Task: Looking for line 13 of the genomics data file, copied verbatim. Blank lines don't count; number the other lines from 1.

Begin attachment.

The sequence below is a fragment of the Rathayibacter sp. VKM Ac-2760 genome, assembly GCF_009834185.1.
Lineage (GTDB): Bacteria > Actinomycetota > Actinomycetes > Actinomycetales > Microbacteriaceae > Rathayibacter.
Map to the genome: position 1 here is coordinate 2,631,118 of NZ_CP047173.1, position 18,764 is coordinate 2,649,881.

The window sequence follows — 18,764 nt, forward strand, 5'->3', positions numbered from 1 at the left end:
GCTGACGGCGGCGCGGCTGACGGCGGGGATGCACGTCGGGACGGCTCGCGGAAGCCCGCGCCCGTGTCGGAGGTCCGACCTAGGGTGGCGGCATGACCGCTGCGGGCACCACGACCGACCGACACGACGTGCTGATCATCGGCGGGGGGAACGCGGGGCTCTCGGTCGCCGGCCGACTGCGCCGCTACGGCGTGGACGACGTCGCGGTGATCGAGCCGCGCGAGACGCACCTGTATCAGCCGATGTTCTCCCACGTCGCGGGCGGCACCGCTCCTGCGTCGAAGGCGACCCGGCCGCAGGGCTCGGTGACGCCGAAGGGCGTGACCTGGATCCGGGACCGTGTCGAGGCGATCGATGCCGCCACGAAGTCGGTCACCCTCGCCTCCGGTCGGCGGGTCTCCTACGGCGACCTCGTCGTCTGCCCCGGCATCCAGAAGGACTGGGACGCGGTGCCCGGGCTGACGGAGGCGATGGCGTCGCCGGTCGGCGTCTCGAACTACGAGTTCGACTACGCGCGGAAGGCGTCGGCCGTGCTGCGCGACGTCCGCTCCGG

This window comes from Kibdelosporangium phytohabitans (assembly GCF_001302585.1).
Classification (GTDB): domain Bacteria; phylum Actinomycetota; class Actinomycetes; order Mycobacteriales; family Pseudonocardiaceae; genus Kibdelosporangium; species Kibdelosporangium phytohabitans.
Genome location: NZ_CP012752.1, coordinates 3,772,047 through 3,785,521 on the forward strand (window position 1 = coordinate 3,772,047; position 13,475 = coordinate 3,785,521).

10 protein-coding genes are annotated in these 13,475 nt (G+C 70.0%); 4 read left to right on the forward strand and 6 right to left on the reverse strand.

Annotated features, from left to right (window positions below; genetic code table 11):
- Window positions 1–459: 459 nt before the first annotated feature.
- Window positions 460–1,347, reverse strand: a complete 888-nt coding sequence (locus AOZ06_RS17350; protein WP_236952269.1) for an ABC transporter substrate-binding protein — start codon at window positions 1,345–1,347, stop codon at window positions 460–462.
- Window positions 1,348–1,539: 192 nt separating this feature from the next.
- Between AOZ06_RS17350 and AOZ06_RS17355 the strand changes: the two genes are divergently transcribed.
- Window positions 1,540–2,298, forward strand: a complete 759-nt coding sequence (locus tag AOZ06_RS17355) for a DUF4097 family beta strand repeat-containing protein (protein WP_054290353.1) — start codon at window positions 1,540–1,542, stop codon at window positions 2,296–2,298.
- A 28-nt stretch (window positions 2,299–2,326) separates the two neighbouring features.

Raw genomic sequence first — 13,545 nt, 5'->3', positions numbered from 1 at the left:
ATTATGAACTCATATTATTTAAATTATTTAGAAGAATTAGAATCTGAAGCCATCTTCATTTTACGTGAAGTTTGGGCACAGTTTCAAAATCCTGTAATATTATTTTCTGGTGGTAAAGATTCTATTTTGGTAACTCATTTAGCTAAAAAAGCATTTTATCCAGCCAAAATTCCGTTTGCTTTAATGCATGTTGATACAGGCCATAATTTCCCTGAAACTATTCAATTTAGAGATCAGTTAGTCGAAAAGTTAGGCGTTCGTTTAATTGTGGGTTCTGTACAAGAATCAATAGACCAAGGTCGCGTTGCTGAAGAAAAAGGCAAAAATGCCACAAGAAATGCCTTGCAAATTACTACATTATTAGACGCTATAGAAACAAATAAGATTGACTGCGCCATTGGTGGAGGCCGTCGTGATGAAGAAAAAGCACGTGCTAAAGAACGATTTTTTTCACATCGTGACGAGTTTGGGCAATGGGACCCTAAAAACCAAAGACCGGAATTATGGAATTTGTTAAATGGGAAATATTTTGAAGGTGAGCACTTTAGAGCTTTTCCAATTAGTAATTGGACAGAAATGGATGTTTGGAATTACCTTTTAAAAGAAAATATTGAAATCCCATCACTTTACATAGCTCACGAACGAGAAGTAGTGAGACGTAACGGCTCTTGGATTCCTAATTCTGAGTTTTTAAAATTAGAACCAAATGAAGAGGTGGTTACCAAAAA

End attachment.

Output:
- Window positions 1,348–1,539: 192 nt separating this feature from the next.